Again, a great question for your doctor!! Discuss this with them. One very good option is always simply not to do it. You are the best one to weigh the pros and cons that your doctor lays out for you and decide what is the right decision for you. One thing that people often fail to realize is that the normal range for testosterone is that – a NORMAL RANGE. That means that readings anywhere in that range are NORMAL. If you are on the “low side of normal” – that is NORMAL. Another thing to realize is that doctors to not treat test results, they treat symptoms. Just because your testosterone comes in at 200 does not necessarily mean you need TRT! See also the below question.
The original brand name of oxandrolone was Anavar, which was marketed in the United States and the Netherlands .   This product was eventually discontinued and replaced in the United States with a new product named Oxandrin, which is the sole remaining brand name for oxandrolone in the United States.   Oxandrolone has also been sold under the brand names Antitriol ( Spain ), Anatrophill ( France ), Lipidex ( Brazil ), Lonavar ( Argentina , Australia , Italy ), Protivar, and Vasorome ( Japan ) among others.     Additional brand names exist for products that are manufactured for the steroid black market.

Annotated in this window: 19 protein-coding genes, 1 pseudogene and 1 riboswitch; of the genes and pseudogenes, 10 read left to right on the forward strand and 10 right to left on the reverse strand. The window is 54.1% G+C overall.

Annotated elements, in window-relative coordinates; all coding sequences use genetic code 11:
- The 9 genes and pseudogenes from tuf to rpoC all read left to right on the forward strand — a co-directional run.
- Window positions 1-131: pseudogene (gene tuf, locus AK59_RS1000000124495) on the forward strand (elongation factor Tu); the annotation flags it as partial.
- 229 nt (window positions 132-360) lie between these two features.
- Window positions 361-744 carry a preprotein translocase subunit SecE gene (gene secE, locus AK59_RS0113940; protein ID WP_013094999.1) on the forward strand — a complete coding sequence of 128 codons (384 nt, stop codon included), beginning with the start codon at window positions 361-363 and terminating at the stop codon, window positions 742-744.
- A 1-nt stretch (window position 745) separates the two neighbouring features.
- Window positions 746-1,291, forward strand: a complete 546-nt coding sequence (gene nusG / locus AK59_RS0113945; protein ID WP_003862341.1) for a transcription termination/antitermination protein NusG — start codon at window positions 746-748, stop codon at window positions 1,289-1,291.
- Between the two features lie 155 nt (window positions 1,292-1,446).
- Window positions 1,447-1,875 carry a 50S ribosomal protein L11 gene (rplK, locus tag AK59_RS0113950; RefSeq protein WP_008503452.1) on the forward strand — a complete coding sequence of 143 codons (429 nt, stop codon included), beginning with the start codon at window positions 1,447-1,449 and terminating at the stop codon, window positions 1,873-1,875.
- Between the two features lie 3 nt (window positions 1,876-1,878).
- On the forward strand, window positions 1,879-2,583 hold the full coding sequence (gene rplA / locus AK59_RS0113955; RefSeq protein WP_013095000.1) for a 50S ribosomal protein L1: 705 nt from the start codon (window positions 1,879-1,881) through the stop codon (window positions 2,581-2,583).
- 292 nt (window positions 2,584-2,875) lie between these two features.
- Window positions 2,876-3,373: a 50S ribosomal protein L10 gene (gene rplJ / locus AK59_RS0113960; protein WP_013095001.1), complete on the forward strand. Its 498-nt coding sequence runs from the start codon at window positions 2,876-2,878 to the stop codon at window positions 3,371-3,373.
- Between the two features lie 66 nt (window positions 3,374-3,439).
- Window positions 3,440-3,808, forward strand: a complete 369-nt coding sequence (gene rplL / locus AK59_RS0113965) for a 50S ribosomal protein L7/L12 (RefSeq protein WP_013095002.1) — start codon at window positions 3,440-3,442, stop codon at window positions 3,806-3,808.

Hemosuccus pancreaticus , also known as pseudohematobilia or Wirsungorrhage , is a rare cause of hemorrhage in the gastrointestinal tract . It is caused by a bleeding source in the pancreas, pancreatic duct, or structures adjacent to the pancreas, such as the splenic artery , that bleed into the pancreatic duct. Patients with hemosuccus may develop symptoms of gastrointestinal hemorrhage, such as blood in the stools, maroon stools, or melena . They may also develop abdominal pain. Hemosuccus pancreaticus is associated with pancreatitis , pancreatic cancer and aneurysms of the splenic artery . Angiography may be used to diagnose hemosuccus pancreaticus, where the celiac axis is injected to determine the blood vessel that is bleeding. Concomitant embolization of the end vessel may terminate the hemorrhage. Alternatively, a distal pancreatectomy may be required to stop the hemorrhage.